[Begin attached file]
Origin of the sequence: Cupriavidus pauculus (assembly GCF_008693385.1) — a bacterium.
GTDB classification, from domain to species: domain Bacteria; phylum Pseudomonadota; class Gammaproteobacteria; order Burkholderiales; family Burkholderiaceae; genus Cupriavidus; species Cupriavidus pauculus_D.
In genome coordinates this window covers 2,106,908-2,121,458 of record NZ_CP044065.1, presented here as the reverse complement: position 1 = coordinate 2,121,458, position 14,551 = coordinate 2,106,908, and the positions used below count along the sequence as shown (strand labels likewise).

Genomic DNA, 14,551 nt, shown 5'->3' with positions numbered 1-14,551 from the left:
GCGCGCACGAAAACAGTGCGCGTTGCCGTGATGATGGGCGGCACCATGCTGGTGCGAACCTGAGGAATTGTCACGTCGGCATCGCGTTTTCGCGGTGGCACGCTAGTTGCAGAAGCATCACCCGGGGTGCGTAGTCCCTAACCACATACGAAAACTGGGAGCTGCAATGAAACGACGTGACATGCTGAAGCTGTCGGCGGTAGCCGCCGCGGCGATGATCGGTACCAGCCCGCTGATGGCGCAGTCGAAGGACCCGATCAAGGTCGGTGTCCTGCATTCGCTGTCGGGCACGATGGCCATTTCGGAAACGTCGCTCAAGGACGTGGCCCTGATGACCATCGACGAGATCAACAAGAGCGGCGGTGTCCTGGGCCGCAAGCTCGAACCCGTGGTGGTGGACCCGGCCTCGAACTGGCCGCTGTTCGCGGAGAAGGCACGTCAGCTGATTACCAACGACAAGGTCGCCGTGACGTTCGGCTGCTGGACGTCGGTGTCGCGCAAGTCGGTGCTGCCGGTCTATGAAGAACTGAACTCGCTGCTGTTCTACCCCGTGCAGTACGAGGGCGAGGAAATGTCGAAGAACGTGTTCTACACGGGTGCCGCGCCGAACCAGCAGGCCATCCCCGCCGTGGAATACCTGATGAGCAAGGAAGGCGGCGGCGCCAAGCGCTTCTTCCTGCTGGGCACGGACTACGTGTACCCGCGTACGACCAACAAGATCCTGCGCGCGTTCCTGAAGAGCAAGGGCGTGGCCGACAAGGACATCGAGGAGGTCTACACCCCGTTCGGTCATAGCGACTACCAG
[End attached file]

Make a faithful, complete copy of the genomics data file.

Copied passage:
Origin of the sequence: Cupriavidus pauculus (assembly GCF_008693385.1) — a bacterium.
GTDB classification, from domain to species: domain Bacteria; phylum Pseudomonadota; class Gammaproteobacteria; order Burkholderiales; family Burkholderiaceae; genus Cupriavidus; species Cupriavidus pauculus_D.
In genome coordinates this window covers 2,106,908-2,121,458 of record NZ_CP044065.1, presented here as the reverse complement: position 1 = coordinate 2,121,458, position 14,551 = coordinate 2,106,908, and the positions used below count along the sequence as shown (strand labels likewise).

Genomic DNA, 14,551 nt, shown 5'->3' with positions numbered 1-14,551 from the left:
GCGCGCACGAAAACAGTGCGCGTTGCCGTGATGATGGGCGGCACCATGCTGGTGCGAACCTGAGGAATTGTCACGTCGGCATCGCGTTTTCGCGGTGGCACGCTAGTTGCAGAAGCATCACCCGGGGTGCGTAGTCCCTAACCACATACGAAAACTGGGAGCTGCAATGAAACGACGTGACATGCTGAAGCTGTCGGCGGTAGCCGCCGCGGCGATGATCGGTACCAGCCCGCTGATGGCGCAGTCGAAGGACCCGATCAAGGTCGGTGTCCTGCATTCGCTGTCGGGCACGATGGCCATTTCGGAAACGTCGCTCAAGGACGTGGCCCTGATGACCATCGACGAGATCAACAAGAGCGGCGGTGTCCTGGGCCGCAAGCTCGAACCCGTGGTGGTGGACCCGGCCTCGAACTGGCCGCTGTTCGCGGAGAAGGCACGTCAGCTGATTACCAACGACAAGGTCGCCGTGACGTTCGGCTGCTGGACGTCGGTGTCGCGCAAGTCGGTGCTGCCGGTCTATGAAGAACTGAACTCGCTGCTGTTCTACCCCGTGCAGTACGAGGGCGAGGAAATGTCGAAGAACGTGTTCTACACGGGTGCCGCGCCGAACCAGCAGGCCATCCCCGCCGTGGAATACCTGATGAGCAAGGAAGGCGGCGGCGCCAAGCGCTTCTTCCTGCTGGGCACGGACTACGTGTACCCGCGTACGACCAACAAGATCCTGCGCGCGTTCCTGAAGAGCAAGGGCGTGGCCGACAAGGACATCGAGGAGGTCTACACCCCGTTCGGTCATAGCGACTACCAG